The art of restfulness:how to identify what kind of rest you need

What kind of rest do you need?

Photography by Peter Rodgers

In my previous article I talked about why people are failing to engage with meditation or mindfulness despite its proven benefits to health, and how that just might be to do with the fact that people are finding it hard to change gear at the end of a busy stress-filled day. Perhaps we need to learn how to rest before we can fully engage with a meditation practice and reap the benefits that would come to us as a result?

So, are you ready to learn how to rest? We need to work out what sort of rest might be most helpful to effect that first gear change from “I AM going to throw a chair through the window” to “I MIGHT pick up the chair and look at the window but I am too damned tired to throw it. ” That first gear change depends on what has caused you to feel stressed out. Sometimes it is an overworked mind and sometimes an exhausted body, and sometimes a combination of the two. So the kind of rest we need depends on where the stress and the exhaustion is primarily, body or mind?

Handbrake on handbrake off?

When a car is at a standstill and we want it to move, we have to take the handbrake off, otherwise all we will create when we press the accelerator is a lot of noise and fumes. If a car is to be brought to a halt and we want it to stay stopped, then the handbrake needs to be on, to prevent it from being moved by some external force. Hold on to this information for a moment and we will see how it applies to ourselves when we are trying to work out what first step we need to take towards restfulness.

Handbrake OFF!

OK, first scenario….. you have been stuck in a chair all day at work (and too often this is a crap chair that makes your back shoulders and neck ache by the end of the day). Your boss has chewed you out about something that you can’t undo, the traffic was horrific and delayed you getting home, and you fall in the door so tired that all you want to do is flop in a chair with the remote in one hand and a LARGE glass of wine in the other. The first thing you need to do is take the handbrake OFF and get your body moving. Sounds counter-intuitive doesn’t it? You are stressed out and shattered but all the activity has been mental not physical. So how to ease the handbrake off? Simple things: a walk around the block, a cycle ride ( to the shops to get your wine!), getting creative in the kitchen to make an easy supper, pottering around in the garden if that’s your thing, throwing chairs through windows (as a last resort). By choosing a simple activity that gets the body moving we help to release pent up energy from the body and ease out the kinks of being desk bound all day, whilst letting the overworked mind go AWOL for a while so that the evening ahead just might feel a little more restful. Going to a class straight from work whatever that might be, spinning, yoga, kick-boxing, aerobics, dance, or a session at the gym, is an absolute life-saver for desk-jockeys. And yes it takes a bit of rocket fuel to get yourself there, but a brilliant way to change gear, and when you get home? Wine, TV, and no expensive glazing bills to deal with tomorrow.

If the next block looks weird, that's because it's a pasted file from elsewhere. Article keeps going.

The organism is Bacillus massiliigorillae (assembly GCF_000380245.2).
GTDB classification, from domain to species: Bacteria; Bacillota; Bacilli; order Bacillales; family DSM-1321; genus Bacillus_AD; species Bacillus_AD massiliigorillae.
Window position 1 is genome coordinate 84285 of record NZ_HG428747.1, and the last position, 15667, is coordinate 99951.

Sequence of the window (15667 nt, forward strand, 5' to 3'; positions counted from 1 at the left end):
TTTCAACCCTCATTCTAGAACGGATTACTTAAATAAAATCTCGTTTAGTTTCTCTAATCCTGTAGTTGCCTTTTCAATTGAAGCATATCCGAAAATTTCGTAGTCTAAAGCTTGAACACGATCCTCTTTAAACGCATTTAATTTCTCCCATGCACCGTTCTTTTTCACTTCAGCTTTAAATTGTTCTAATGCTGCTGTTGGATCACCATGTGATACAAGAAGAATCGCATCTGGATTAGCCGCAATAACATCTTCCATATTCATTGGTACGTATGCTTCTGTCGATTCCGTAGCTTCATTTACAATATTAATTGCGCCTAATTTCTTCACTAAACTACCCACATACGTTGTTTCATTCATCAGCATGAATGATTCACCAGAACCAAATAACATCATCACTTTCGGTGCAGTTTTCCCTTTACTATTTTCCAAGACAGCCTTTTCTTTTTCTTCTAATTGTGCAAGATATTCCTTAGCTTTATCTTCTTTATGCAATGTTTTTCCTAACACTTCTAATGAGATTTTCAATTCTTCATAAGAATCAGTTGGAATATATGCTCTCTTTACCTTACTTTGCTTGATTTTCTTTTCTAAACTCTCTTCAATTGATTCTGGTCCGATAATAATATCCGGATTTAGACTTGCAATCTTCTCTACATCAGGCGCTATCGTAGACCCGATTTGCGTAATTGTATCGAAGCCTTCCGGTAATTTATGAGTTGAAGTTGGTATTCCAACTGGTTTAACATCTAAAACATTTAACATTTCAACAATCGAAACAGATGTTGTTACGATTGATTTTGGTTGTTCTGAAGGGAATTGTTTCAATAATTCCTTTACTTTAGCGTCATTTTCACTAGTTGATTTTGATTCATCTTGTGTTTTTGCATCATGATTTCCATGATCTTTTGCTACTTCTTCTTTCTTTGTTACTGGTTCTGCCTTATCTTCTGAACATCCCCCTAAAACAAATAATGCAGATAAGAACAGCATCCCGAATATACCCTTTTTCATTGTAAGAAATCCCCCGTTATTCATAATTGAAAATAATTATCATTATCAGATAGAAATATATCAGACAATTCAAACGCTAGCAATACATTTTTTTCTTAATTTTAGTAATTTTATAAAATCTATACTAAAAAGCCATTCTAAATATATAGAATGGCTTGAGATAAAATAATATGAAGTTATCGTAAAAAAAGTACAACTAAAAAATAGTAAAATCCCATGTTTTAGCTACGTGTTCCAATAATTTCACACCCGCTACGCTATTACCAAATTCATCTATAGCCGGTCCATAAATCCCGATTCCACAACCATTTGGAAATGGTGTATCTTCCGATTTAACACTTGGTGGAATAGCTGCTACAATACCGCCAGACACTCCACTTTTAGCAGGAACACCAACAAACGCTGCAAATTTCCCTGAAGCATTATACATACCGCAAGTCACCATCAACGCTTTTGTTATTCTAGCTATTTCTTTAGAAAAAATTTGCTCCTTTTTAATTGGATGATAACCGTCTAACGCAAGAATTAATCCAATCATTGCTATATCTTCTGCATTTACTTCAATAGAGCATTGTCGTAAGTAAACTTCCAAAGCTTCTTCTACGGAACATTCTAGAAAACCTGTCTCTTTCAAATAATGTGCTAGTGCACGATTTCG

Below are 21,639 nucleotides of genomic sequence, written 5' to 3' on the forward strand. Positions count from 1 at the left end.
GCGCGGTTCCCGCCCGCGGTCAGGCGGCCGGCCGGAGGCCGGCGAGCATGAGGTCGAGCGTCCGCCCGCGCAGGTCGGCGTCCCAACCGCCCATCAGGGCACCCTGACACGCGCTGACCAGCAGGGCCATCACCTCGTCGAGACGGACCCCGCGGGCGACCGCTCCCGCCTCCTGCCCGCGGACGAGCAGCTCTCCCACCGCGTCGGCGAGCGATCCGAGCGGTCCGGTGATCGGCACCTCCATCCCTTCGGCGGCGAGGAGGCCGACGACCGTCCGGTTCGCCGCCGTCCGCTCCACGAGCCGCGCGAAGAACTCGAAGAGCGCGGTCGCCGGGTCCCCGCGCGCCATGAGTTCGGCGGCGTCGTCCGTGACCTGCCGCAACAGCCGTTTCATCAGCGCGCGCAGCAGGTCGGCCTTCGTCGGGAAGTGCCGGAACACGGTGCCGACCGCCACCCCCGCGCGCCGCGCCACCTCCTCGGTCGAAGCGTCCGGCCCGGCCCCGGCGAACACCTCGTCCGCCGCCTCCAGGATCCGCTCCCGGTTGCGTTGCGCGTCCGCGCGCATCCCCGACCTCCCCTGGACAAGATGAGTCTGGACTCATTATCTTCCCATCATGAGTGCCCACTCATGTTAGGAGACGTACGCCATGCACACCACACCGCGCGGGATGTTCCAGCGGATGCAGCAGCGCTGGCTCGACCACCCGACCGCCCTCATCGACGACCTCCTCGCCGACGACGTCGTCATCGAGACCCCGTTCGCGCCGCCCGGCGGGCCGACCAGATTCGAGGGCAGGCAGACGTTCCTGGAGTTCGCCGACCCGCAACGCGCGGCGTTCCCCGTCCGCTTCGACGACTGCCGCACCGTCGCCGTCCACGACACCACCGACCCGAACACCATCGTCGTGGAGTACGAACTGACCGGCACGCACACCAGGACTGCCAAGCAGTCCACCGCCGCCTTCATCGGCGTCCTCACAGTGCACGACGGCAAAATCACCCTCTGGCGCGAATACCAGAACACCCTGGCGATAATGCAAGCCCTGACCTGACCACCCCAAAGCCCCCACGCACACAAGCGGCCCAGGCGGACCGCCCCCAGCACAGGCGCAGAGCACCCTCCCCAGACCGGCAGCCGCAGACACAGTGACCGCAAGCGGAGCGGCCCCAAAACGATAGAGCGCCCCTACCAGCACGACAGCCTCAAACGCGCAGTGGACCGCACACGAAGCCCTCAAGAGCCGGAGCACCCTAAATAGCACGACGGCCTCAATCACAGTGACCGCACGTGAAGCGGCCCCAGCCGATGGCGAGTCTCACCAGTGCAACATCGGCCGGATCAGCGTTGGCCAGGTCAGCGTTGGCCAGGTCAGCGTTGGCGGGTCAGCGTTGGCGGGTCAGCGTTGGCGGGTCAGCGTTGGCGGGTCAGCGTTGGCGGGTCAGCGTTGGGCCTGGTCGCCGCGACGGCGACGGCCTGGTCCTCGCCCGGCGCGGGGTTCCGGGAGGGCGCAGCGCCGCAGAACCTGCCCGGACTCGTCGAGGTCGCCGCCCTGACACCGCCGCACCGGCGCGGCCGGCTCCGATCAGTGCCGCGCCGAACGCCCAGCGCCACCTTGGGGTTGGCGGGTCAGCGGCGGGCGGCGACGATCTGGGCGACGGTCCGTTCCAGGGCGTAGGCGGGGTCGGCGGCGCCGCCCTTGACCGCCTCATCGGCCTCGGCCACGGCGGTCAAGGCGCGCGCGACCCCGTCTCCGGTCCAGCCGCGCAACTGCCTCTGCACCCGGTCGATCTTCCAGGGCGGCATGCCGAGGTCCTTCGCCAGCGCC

Handbrake ON!

A different scenario….you have been at home all day with the kids, so whilst you have had to use your brain to multi task like a demon, your tiredness is mainly physical. (And remember, unless you are a saint, spending a whole long day with small children can drive you crazy, even Mother Theresa would be breaking into the drinks cabinet by 11am….) Because the body is likely to be exhausted, the handbrake needs to go ON. Let the body be still for a while. The kids are finally in bed and have stopped issuing extra demands – a drink, a cuddle, a different teddy. (One of my divine offspring once famously called me in to the bedroom because their cuddly penguin ‘needed combing’….this was at 10pm after a 5am start….this particular child has survived to adulthood though I am not sure how). So, take this opportunity to lie down on the floor (and yes there may be chaos all around you which for those of us blessed with OCD is going to be a challenge in and of itself) set a timer for ten minutes and let the riot of thoughts wash over you, as you focus on your breath and allow the whole body to relax. Allow your mind to ponder on what would nurture YOUR mind, ambitions, and creativity, that has NOTHING to do with your responsibilities as a parent? It could be anything you feel has had to go on hold as a consequence of your new responsibilities, maybe resurrecting an old hobby? The reality may be that you have four loads of laundry still to do, a scale model of the Eiffel tower to get glued together for show and tell tomorrow, (no-one believes your kid made it by the way…) a dog that needs a bath thanks to the kids experimental finger-painting, and papers that need to be marked by tomorrow…..but we can dream! And maybe just maybe that ten minute rest will give you the inspiration you need to stay relatively sane as a parent.

Slipping into neutral

So essentially what we are learning to do is identify that first shift, just to get us from fifth gear to fourth, maybe then we can get from fourth to third…..and eventually, when we reach neutral, we drop back into the feeling of restfulness, as if we were falling back into the arms of someone we trust with our lives, and this is someone we can trust. Our own good self. And it feels SOOOOOO good! !

In the next instalment on restfulness we will explore ways to discharge tension from the body and relax the mind after a desk bound day…..



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